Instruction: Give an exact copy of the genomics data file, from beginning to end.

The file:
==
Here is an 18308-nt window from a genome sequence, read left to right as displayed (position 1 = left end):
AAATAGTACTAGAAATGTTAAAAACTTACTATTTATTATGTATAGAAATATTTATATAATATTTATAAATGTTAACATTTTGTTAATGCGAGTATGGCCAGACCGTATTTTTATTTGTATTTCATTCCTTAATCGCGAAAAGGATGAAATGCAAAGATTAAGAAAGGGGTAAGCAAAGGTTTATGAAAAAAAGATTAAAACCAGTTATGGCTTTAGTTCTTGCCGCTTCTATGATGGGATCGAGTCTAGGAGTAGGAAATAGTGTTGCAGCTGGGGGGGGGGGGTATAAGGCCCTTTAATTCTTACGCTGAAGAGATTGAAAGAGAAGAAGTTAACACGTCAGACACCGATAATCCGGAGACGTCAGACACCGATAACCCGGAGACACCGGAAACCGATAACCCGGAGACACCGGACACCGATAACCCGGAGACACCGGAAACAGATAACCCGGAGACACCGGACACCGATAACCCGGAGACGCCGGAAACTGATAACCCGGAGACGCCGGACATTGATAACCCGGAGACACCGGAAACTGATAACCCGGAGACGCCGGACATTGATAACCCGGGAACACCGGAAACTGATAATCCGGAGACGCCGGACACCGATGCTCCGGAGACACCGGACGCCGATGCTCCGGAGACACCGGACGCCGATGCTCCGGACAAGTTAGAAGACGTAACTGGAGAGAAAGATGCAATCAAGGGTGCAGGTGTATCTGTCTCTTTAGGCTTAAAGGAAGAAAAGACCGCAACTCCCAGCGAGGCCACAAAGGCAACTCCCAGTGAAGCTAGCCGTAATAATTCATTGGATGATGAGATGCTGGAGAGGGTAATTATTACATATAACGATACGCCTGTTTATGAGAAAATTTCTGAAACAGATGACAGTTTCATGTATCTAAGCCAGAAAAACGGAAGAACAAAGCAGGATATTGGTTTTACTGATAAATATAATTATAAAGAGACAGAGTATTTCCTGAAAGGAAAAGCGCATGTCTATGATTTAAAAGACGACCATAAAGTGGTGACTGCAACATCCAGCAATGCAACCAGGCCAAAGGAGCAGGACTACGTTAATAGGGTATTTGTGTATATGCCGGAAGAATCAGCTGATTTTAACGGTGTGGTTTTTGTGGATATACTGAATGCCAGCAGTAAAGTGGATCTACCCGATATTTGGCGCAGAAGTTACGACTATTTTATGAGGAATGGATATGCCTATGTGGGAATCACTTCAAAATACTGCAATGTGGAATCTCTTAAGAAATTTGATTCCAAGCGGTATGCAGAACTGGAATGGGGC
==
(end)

Here is an 18308-nt window from a genome sequence, read left to right as displayed (position 1 = left end):
AAATAGTACTAGAAATGTTAAAAACTTACTATTTATTATGTATAGAAATATTTATATAATATTTATAAATGTTAACATTTTGTTAATGCGAGTATGGCCAGACCGTATTTTTATTTGTATTTCATTCCTTAATCGCGAAAAGGATGAAATGCAAAGATTAAGAAAGGGGTAAGCAAAGGTTTATGAAAAAAAGATTAAAACCAGTTATGGCTTTAGTTCTTGCCGCTTCTATGATGGGATCGAGTCTAGGAGTAGGAAATAGTGTTGCAGCTGGGGGGGGGGGGTATAAGGCCCTTTAATTCTTACGCTGAAGAGATTGAAAGAGAAGAAGTTAACACGTCAGACACCGATAATCCGGAGACGTCAGACACCGATAACCCGGAGACACCGGAAACCGATAACCCGGAGACACCGGACACCGATAACCCGGAGACACCGGAAACAGATAACCCGGAGACACCGGACACCGATAACCCGGAGACGCCGGAAACTGATAACCCGGAGACGCCGGACATTGATAACCCGGAGACACCGGAAACTGATAACCCGGAGACGCCGGACATTGATAACCCGGGAACACCGGAAACTGATAATCCGGAGACGCCGGACACCGATGCTCCGGAGACACCGGACGCCGATGCTCCGGAGACACCGGACGCCGATGCTCCGGACAAGTTAGAAGACGTAACTGGAGAGAAAGATGCAATCAAGGGTGCAGGTGTATCTGTCTCTTTAGGCTTAAAGGAAGAAAAGACCGCAACTCCCAGCGAGGCCACAAAGGCAACTCCCAGTGAAGCTAGCCGTAATAATTCATTGGATGATGAGATGCTGGAGAGGGTAATTATTACATATAACGATACGCCTGTTTATGAGAAAATTTCTGAAACAGATGACAGTTTCATGTATCTAAGCCAGAAAAACGGAAGAACAAAGCAGGATATTGGTTTTACTGATAAATATAATTATAAAGAGACAGAGTATTTCCTGAAAGGAAAAGCGCATGTCTATGATTTAAAAGACGACCATAAAGTGGTGACTGCAACATCCAGCAATGCAACCAGGCCAAAGGAGCAGGACTACGTTAATAGGGTATTTGTGTATATGCCGGAAGAATCAGCTGATTTTAACGGTGTGGTTTTTGTGGATATACTGAATGCCAGCAGTAAAGTGGATCTACCCGATATTTGGCGCAGAAGTTACGACTATTTTATGAGGAATGGATATGCCTATGTGGGAATCACTTCAAAATACTGCAATGTGGAATCTCTTAAGAAATTTGATTCCAAGCGGTATGCAGAACTGGAATGGGGC